by Sister Mary Catherine Shambour
I am always struck by how at times certain words from Scripture suddenly emerge in my mind and keep reverberating like the words of a jingle or poem that for a while will not go away. Recently, as I was pondering the meaning of Advent and Christmas, words from Galatians 4:4 kept reappearing and caused me to wonder: “But when the fullness of time had come God sent his Son, born of a woman …so that we might receive adoption.” Though Paul was writing for recent converts to Christianity to convince them of the new dignity and freedom they received through their faith in Christ, the words “fullness of time” kept intriguing me.
What do those words mean today for us earthlings who have evolved over millennia, now live a few short decades on a tiny planet in the midst of an ever multiplying universe and believe that after death we shall live forever with our Creator in a new heaven after this present world shall have passed away? Are we too living in the “fullness of time”?
These are some of the thoughts the season of Advent reminds us as we Christians annually prepare to celebrate Christmas, an event that so changed the course of human history that world events now are largely recorded as happening before or after the event. By entering into the liturgies of Advent we are reminded of the thousands of years God’s chosen people longed for their Messiah, of the humble appearance of the earth’s Savior in our midst, and of the meaning of His life, passion and death for our salvation and transformation of the whole world before His final return. Christmas cannot be just another holiday. For Christians it encompasses the whole meaning of our lives, our faith, and God’s salvific plan for humanity and the earth. For us there will be no other time. We are in the final stages of human history since the fullness and meaning of time came to us with Christ’s birth.
How then can we fittingly prepare to commemorate and receive the unsurpassable gift that has been given us: the “good news of great joy that will be for all the people”? (Lk 1: 10)
As we listen to the evening news, we may wonder if there is good news anywhere on the face of the earth. Even in our richly blessed nation there is hunger, injustice, violence, pessimism, fear of the future. Countless numbers continue to abandon faith in their God who came “so that they may have life and have it more abundantly” (Jn 10:10) seeking fulfillment elsewhere- to their own dismay.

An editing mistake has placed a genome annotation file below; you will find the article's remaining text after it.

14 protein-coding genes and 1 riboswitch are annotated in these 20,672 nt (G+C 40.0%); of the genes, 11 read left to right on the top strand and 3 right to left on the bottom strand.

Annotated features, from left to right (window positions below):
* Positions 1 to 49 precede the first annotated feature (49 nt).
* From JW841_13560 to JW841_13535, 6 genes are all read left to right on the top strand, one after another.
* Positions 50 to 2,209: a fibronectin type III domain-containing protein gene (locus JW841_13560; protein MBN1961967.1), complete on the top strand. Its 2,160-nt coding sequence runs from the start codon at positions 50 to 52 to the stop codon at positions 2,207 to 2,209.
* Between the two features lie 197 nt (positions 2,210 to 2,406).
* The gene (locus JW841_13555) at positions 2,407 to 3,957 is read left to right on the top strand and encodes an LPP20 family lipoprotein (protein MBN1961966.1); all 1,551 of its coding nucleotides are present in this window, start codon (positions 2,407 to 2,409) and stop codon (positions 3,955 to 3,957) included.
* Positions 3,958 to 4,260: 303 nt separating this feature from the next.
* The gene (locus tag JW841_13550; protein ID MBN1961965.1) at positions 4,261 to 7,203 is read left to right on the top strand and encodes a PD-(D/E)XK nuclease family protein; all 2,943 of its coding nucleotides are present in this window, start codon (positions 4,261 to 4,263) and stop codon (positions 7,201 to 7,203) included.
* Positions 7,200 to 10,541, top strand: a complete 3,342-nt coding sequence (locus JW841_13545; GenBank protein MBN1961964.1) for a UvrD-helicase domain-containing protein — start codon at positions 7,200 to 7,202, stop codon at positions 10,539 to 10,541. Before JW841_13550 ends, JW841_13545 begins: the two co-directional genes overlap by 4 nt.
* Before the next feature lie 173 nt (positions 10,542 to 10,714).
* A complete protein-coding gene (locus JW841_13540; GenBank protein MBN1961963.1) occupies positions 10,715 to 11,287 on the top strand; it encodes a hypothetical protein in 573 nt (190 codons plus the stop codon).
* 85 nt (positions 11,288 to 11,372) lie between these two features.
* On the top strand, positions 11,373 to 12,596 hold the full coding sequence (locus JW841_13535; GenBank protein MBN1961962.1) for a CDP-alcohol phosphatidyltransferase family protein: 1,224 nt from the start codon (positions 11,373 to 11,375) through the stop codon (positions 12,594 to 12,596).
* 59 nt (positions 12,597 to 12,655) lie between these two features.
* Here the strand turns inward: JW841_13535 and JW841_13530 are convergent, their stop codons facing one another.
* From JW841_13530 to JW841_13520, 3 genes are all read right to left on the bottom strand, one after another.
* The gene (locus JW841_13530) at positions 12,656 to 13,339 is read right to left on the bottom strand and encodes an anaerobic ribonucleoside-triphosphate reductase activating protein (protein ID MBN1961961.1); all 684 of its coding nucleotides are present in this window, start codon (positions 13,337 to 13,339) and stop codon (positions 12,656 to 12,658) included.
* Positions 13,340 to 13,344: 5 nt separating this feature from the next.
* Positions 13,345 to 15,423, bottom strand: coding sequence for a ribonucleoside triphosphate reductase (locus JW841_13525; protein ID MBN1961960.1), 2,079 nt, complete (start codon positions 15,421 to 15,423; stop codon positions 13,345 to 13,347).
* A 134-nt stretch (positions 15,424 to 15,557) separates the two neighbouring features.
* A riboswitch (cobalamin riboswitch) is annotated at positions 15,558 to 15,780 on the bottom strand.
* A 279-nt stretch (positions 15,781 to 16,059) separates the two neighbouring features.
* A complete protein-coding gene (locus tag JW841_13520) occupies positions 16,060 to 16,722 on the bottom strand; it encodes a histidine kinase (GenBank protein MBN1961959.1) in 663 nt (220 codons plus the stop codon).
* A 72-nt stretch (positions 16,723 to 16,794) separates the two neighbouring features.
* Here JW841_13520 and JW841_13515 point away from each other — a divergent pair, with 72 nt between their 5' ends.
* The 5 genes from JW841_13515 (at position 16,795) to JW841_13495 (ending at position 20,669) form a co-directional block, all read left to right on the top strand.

Fortunately, our loving God is still with us and seeks our return to the only source of true peace. As the world’s population swells, our advances in science and technology bring its sufferings to our attention. The man left beaten and dying on the road to Jericho is at our doorstep and Jesus is calling on us to follow the example of the good Samaritan. We can no longer pass by in impunity. When millions of refugees are fleeing for their lives, we cannot close our doors. The fullness of time has come for them as it has for us. What will our answer be? When we see evidence everywhere around the globe of “all creation… groaning in labor… waiting to be set free from slavery to corruption and share in the glorious freedom of the children of God” what will be our response?
Our times are changing so rapidly that our observance of Advent and preparations for celebrating Christ’s birth cannot be the same as they were even last year. The fullness of time is calling for a regenerated response from all people “on whom God’s favor rests.” (Lk 2:14) Fortunately, God’s grace has provided us with practical guidance and example for troubling times through Christ’s representative on earth, Pope Francis who reminds us of the joy that the Gospel can bring and how its tenets are ever more relevant to the pressing issues facing humanity and our endangered planet today than ever before.
A fitting preparation for Advent might be to join a study group wishing to learn from his hopeful and practical encyclicals what we can do to bring about peace and hope. Another suggestion may be to revise our Christmas gift giving. A charitable donation made to a relief organization in someone else’s name may be a more appreciated gift than expensive jewelry or candy. Taking our children to bring gifts to a homeless shelter may bring them more joy than an expensive video game. The opportunities are endless. And for ourselves an even greater gift awaits us as our Holy Father announces on December 8 the opening of a special Year of Mercy to all burdened with shame and sin. Truly, our fullness of time is now.
“Come, Lord Jesus.”